However, in April, a group of Chinese researchers published an article, in which they reported having edited embryo genomes using the CRISPR/Cas9 technique. Although the researchers used non-viable zygotes with three pronuclei, the publication has generated considerable controversy. Also in April, another article was published describing the use of TALENS for the removal of mutations in mitochondrial DNA in the germline.Implications of germline modification
The implications of germline genetic modification have already been widely discussed in the literature on gene therapy. This has led to widespread acceptance of the technique when its action is directed to somatic cells, being considered comparable to surgery since it does not alter the global genome and is not transmitted to offspring, but to generalised disapproval when it is directed to gametes or embryos, as the risks are very difficult to predict. However, it is expressly prohibited in only 25 countries, 15 of which are European.
Genetics and bioethics opinion
It should be noted here that the implications of acting on nuclear DNA (nDNA) are not the same as acting on mitochondrial DNA (mtDNA). As far as we are aware at this point, mtDNA is only responsible for the production of cellular energy, and has no effect on the phenotype, so its modification does not raise the same ethical issues as modifying nDNA, which could alter essential characteristics of the individual. One of the main risks arising from the modification of nDNA in the germline is that phenotypic consequences for the individual could be harmful, since we still know very little about how the genetic background affects the various allelic variants. This is compounded by the fact that the modification carried out will be transmitted to offspring. Another serious risk posed by lifting the ban on modifying the germline is that this could be exploited for non-therapeutic use, i.e. for human “enhancement”.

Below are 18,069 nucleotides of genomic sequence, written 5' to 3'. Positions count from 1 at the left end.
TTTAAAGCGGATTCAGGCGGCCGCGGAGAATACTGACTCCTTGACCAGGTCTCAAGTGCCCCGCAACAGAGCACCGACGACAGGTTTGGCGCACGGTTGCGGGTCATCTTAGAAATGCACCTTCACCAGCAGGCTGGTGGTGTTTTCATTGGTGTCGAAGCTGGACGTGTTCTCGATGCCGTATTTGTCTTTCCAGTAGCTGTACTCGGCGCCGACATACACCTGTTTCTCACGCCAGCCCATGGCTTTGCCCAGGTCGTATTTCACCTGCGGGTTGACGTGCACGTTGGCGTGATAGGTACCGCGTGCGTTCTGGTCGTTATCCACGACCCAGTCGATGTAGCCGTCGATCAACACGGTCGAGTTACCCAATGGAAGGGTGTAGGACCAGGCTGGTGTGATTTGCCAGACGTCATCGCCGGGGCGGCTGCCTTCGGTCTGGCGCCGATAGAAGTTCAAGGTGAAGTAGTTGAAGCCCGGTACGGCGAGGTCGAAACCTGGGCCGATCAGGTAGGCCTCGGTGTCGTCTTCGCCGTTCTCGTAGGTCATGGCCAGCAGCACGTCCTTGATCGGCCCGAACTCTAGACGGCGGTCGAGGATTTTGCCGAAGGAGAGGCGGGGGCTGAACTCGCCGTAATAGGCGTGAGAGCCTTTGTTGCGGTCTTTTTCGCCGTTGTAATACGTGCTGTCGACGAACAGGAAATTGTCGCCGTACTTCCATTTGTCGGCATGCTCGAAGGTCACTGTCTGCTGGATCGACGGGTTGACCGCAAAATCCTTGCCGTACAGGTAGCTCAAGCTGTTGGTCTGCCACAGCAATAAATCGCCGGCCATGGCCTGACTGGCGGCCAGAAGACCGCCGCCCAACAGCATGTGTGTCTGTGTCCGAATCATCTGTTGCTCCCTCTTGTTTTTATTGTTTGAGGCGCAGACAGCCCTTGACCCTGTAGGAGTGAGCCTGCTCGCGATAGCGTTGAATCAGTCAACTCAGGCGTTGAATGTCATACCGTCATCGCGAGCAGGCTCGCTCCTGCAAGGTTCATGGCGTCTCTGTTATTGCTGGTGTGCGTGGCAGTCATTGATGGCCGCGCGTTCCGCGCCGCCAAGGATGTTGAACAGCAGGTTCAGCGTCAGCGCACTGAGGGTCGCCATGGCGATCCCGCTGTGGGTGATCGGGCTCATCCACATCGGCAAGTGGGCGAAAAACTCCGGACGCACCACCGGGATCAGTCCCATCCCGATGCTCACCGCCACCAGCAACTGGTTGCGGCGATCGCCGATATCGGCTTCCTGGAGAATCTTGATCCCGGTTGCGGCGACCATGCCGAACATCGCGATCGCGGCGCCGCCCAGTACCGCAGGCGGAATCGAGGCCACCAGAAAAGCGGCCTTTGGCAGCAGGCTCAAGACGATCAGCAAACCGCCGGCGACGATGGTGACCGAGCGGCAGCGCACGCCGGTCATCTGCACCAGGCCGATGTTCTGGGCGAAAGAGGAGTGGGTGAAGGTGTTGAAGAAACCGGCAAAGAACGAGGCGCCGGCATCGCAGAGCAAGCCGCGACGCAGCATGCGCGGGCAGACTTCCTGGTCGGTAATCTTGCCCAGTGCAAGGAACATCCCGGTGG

The number of unwanted mutations introduced by CRISPR/Cas9 elsewhere in the genome was extremely high.
The use of CRISPR/Cas9 to modify the germ line has also been criticised, because it could discredit technology which is highly promising in other fields of application. In addition, it presents its own challenges in this field. First, the modification efficiency depends not only on the target sequence and cell type, but also on the type of change to be made, a base deletion or correction, being much less efficient in the second case. Another major challenge is the appearance of off-target changes, i.e. outside the target sequence, which can give rise to additional problems. In fact, in the article in which the technique is described, the authors reported that, of the 54 modified embryos that were analyzed, only 4 contained the desired genetic material, and that the number of unwanted mutations introduced by CRISPR/Cas9 elsewhere in the genome was extremely high. Additionally, genetic mosaicism that could result from the division of the germ cells before Cas9 completes its action, or from residual endonuclease activity, would prevent the desired changes from being present in the appropriate adult tissues or at the correct levels to result in a healthy phenotype. Finally, this use of CRISPR/Cas9 is said to be actually worse than in-vitro fertilization with preimplantation genetic diagnosis for obtaining healthy embryos in cases where the parents are carriers of a mutation.
Considering that in-vitro fertilization would be required to apply these techniques in the germline, there does not really appear to be any justification for their application for this purpose.
Update of human germline genetic modification debate (5/11/2018), there is a range of policies, from permissive ones in China to intermediate ones in the US and … see HERE.
Lucía Gómez-Tatay, Jose Miguel Hernández and Justo Aznar
Catholic University of Valencia